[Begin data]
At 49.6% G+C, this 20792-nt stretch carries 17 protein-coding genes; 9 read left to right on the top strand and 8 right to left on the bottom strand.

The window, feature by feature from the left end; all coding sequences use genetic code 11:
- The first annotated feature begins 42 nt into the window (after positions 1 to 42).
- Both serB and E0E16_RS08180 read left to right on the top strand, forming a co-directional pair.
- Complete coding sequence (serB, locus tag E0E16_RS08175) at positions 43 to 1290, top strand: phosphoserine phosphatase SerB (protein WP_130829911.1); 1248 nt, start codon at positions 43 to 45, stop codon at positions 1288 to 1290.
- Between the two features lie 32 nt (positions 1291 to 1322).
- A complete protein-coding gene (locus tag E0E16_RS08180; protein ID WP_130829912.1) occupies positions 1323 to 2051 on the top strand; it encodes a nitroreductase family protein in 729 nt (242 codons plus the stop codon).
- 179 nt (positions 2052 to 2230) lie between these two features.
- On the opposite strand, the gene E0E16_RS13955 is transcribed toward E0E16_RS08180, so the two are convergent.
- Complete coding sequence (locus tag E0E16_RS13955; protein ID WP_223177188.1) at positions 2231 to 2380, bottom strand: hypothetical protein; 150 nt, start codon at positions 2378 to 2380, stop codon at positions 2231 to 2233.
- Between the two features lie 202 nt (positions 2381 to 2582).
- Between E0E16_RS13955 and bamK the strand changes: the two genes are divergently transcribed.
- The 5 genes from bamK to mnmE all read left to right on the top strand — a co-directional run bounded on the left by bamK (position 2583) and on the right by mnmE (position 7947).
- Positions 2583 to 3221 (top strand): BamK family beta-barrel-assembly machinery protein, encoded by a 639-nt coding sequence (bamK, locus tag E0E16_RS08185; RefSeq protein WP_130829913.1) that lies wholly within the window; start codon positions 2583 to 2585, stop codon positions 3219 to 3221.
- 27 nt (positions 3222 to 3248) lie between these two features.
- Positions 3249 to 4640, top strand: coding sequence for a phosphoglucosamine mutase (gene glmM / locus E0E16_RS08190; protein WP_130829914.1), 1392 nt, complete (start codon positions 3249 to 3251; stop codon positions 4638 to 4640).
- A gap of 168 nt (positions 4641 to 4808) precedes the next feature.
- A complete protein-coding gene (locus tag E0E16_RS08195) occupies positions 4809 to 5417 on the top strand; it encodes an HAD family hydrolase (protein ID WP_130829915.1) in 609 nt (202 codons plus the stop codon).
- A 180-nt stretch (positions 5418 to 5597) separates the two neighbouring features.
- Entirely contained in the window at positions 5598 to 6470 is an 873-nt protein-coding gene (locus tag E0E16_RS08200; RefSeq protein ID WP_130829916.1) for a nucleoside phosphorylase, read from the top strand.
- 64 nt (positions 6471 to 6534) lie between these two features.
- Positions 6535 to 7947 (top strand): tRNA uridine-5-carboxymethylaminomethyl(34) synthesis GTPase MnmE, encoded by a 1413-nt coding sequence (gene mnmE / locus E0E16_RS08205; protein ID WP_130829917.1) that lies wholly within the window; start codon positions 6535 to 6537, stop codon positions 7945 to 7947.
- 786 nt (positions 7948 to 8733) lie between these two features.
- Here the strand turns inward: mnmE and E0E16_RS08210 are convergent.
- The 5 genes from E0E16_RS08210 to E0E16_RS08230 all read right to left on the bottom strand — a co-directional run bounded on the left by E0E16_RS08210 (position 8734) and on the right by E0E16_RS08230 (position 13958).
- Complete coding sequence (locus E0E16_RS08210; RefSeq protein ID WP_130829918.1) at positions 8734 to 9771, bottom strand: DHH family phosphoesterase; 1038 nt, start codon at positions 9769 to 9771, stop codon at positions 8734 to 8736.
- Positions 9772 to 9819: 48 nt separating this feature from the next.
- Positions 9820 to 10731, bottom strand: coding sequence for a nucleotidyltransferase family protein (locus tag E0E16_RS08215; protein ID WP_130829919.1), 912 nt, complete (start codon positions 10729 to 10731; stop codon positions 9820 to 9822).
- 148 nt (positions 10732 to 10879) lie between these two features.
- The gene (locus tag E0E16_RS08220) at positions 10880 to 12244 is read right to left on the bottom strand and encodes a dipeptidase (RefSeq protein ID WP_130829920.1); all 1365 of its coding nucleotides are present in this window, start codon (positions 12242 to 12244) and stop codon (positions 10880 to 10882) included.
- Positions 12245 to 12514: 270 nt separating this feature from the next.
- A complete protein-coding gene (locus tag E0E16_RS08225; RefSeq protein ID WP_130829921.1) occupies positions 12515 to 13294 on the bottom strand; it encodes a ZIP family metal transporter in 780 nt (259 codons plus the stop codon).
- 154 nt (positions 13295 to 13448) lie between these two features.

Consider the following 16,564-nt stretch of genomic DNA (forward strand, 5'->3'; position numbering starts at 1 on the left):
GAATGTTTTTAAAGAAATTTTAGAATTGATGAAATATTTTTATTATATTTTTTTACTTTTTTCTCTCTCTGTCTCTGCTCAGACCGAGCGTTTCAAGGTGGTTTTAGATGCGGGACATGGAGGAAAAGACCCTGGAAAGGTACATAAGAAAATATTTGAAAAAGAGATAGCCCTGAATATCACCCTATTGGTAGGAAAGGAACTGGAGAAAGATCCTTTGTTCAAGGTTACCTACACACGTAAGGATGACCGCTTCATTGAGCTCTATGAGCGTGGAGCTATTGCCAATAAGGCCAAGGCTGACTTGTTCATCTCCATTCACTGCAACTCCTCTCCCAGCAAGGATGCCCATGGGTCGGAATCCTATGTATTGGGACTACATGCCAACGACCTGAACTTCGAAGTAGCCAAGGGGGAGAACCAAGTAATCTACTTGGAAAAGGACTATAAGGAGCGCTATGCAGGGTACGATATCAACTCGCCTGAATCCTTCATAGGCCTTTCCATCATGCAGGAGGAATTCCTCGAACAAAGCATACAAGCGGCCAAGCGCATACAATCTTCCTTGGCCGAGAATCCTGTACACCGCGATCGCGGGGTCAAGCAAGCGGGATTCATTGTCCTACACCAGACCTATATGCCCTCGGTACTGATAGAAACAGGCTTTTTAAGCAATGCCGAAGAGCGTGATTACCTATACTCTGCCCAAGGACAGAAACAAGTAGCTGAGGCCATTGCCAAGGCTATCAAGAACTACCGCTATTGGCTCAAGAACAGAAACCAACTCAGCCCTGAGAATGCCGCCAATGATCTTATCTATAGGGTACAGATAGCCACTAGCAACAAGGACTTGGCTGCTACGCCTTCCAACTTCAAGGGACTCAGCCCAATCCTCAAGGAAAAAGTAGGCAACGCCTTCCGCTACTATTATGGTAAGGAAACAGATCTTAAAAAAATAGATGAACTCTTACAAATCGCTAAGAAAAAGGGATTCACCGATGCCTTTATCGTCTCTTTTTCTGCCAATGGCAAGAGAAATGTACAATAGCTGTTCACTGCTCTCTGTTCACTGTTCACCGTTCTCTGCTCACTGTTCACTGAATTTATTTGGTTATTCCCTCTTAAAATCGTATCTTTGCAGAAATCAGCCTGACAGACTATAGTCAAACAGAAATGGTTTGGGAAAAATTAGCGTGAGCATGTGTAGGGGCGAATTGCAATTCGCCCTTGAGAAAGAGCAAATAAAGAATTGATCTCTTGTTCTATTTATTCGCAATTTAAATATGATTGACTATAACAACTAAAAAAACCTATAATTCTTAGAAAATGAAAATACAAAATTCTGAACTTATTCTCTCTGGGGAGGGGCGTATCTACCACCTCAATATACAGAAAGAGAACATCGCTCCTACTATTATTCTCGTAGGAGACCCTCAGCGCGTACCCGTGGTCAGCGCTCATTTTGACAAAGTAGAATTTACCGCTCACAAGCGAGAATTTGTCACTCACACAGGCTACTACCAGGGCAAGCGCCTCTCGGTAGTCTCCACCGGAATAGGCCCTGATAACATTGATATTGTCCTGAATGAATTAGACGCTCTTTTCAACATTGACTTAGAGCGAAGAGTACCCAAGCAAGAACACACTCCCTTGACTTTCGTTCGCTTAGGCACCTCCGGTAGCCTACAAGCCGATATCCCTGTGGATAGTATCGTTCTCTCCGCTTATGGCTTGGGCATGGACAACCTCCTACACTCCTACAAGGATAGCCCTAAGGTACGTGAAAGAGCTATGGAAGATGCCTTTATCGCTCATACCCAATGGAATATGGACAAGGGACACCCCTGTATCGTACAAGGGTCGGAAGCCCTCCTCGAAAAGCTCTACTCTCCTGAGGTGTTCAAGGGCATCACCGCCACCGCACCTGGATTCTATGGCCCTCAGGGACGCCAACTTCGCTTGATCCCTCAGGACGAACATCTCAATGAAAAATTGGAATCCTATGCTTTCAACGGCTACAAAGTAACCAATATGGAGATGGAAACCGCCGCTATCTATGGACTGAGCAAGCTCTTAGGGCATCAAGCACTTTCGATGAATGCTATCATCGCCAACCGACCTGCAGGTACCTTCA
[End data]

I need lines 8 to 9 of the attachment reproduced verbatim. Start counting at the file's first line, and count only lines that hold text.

- 179 nt (positions 2052 to 2230) lie between these two features.
- On the opposite strand, the gene E0E16_RS13955 is transcribed toward E0E16_RS08180, so the two are convergent.